Friday, November 16, 2012
Hospital Strict Liability - A 50-State Survey
The other day we posted about Von Downum v. Synthes, 2012 WL 5463900 (N.D. Okla. Nov. 8, 2012), primarily concerning its fraudulent joinder holding – in accord with the “overwhelming weight of authority” in other states – that a hospital cannot be strictly liable for claimed defects in drugs and medical devices that are used in medical procedures within its walls. Id. at *5. (Note: the defense still lost, but on other grounds).
“Overwhelming” authority, at least when it’s in favor of a pro-defense proposition, is something that we like addressing, so as we hinted in our previous post, we’re looking more deeply into the issue of hospital strict liability. While we almost always represent manufacturers, not hospitals, the notion that they could be strictly liable as “distributors” or “intermediate sellers” of our clients’ products is not a theory that we ever want to see the light of day. The answer’s simple – such liability would inevitably result in hospitals turning around and pointing the finger at our clients. We don’t like seeing defendants pointing fingers at each other. Almost always, the only beneficiary from that is the plaintiff. Not surprisingly, that’s often the precise reason why smart plaintiffs’ lawyers (don’t kid yourself, most of them are) press such theories.
The first thing we normally do in such situations is take a look at the Restatement (Third) of Torts, Products Liability. We find the Restatement’s position in §20 (“Definition of ‘One Who Sells or Otherwise Distributes’”):
[I]n a strong majority of jurisdictions, hospitals are held not to be sellers of products they supply in conjunction with the provision of medical care, regardless of the circumstances.
Restatement (Third) of Torts, Products Liability § 20, comment d (1998). That’s because, in most instances courts have decided that hospitals predominantly provide services, and thus do not qualify as “sellers” subject to strict product liability.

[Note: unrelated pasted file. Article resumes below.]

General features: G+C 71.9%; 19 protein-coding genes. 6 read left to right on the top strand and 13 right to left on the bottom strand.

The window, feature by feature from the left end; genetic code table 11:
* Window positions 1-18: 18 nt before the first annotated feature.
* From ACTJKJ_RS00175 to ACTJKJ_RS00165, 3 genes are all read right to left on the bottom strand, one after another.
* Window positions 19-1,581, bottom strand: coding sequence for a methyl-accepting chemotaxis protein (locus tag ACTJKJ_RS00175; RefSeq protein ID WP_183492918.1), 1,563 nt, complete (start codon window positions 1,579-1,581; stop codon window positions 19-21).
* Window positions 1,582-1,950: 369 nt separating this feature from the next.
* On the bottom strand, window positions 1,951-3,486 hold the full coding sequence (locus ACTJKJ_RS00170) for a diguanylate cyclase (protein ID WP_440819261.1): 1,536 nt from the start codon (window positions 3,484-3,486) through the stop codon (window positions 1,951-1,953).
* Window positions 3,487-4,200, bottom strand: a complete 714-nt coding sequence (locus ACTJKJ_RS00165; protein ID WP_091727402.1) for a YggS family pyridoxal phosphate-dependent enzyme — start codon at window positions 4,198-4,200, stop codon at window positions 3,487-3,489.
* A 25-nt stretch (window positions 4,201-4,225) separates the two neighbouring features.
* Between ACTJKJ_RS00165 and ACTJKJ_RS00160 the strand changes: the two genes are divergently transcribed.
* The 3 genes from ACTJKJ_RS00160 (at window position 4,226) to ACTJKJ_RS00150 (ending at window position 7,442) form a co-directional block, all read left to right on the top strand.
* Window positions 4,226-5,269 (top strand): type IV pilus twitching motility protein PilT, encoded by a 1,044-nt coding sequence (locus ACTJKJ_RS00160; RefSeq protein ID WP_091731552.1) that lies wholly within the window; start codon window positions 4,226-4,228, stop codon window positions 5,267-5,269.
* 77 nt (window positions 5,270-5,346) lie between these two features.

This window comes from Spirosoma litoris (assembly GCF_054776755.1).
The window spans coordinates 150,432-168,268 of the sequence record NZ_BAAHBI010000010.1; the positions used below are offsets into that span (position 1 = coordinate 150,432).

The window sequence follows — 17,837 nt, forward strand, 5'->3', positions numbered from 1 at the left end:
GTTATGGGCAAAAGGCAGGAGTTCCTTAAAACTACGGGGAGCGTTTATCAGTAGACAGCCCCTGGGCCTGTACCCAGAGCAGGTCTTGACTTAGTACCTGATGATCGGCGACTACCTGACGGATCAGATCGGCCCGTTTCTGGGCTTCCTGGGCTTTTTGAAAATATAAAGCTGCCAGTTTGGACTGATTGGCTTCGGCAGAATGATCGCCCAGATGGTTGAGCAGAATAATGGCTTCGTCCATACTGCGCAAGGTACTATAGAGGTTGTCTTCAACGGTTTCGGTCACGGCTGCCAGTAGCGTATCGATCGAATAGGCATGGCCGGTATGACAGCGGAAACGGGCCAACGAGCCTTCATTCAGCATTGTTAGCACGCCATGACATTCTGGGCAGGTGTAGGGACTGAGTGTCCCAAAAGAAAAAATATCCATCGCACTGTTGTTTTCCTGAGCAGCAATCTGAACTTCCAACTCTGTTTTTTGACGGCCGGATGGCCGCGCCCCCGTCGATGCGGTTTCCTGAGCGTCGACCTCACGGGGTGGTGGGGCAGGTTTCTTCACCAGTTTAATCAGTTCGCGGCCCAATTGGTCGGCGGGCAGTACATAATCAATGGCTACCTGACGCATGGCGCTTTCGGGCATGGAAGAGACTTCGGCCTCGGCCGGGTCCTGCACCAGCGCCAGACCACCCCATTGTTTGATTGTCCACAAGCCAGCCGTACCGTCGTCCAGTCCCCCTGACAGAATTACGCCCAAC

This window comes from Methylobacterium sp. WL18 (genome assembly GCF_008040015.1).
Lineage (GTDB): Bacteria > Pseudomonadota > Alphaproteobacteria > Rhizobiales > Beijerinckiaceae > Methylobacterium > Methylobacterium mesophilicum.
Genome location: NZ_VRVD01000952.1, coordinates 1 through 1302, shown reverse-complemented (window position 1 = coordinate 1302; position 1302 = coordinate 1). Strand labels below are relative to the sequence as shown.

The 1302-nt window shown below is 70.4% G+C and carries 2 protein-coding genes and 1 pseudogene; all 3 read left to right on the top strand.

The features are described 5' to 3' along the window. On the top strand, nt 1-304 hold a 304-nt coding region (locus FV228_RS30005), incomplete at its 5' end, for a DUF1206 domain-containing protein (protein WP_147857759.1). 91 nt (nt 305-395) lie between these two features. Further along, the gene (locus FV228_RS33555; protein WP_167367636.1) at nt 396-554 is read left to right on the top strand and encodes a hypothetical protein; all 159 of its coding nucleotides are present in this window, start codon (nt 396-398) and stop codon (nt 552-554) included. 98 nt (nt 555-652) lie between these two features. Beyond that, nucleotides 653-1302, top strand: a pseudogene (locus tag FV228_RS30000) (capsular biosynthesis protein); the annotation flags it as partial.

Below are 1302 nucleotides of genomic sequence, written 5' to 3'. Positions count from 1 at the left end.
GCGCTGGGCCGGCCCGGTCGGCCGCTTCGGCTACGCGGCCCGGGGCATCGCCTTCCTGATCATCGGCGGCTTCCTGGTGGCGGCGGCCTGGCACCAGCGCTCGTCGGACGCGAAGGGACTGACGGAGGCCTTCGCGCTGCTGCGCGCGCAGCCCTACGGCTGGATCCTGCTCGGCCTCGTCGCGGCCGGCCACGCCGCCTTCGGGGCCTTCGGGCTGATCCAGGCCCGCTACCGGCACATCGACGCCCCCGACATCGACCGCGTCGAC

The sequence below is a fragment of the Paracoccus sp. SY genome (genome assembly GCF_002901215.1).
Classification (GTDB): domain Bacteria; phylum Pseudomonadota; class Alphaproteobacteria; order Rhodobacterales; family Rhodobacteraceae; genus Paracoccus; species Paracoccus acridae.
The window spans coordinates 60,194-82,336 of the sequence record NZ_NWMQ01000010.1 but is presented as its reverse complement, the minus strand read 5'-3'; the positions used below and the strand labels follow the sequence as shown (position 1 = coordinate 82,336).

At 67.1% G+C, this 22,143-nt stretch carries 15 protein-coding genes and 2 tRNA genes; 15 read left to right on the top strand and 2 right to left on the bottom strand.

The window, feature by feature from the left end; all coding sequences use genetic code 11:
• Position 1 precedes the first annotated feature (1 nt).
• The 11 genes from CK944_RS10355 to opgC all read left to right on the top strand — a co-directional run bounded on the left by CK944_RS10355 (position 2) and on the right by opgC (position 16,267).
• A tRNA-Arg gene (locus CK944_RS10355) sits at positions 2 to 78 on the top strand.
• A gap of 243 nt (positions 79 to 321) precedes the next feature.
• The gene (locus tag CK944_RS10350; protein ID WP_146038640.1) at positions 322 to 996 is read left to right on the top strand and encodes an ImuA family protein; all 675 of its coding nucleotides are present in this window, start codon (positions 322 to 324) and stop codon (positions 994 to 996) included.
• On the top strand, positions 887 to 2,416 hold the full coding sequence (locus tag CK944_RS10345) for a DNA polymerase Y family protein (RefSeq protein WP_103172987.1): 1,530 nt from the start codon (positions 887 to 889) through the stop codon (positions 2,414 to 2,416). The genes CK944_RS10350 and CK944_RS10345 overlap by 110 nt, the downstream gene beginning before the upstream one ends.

That brings us to the heart of the matter – what are that “strong majority of jurisdictions”?
So we go to the cases.
Right now we’ll concern ourselves with classic “strict liability” – that is the Restatement variety – rather than implied warranty (unless there’s no other relevant authority), which is another way that some plaintiffs attempt to reach an essentially identically result. We do have other things to do after all.
There aren’t any Alabama hospital strict liability cases that we’ve been able to find. If you know of one, please let us know. There is Skelton v. Druid City Hospital Board, 459 So.2d 818, 822-23 (Ala. 1984), which uniquely held that a hospital could be liable as a “seller” of a product under an implied warranty of fitness for a particular purpose theory. As far as we can tell, Skelton has not been expanded to any other theory. Perhaps there is some statute we don’t know about.
There’s nothing on point in Alaska that we could find about hospital strict liability.
0 for 3. There aren’t any Arizona hospital strict liability cases that we know of. The issue was avoided, in the implied warranty context, in Whitehurst v. American Nat’l Red Cross, 402 P.2d 584 (Ariz. App. 1965), but the court did mention the “uniform” conclusion of other jurisdictions that the “sale” of a product was “merely an incidental feature of the services rendered.” Id. at 585-86.
The Arkansas Supreme Court avoided the issue in Adams v. Arthur, 969 S.W.2d 598, 614 (Ark. 1998) (“we do not decide whether a hospital . . . may be strictly liable as a supplier”). The holding in Adams – that the strict liability claims were barred by the statute of limitations applicable to malpractice claims – is suggestive that no separate cause of action for strict liability exists, but that’s not the ruling. There’s also mention of a holding rejecting hospital strict liability in Kirkendall v. Harbor Insurance Co., 698 F. Supp. 768, 770 (W.D. Ark. 1988), but it’s in a procedural history discussion. If somebody has access to the order in Kirkendall, please send it to us.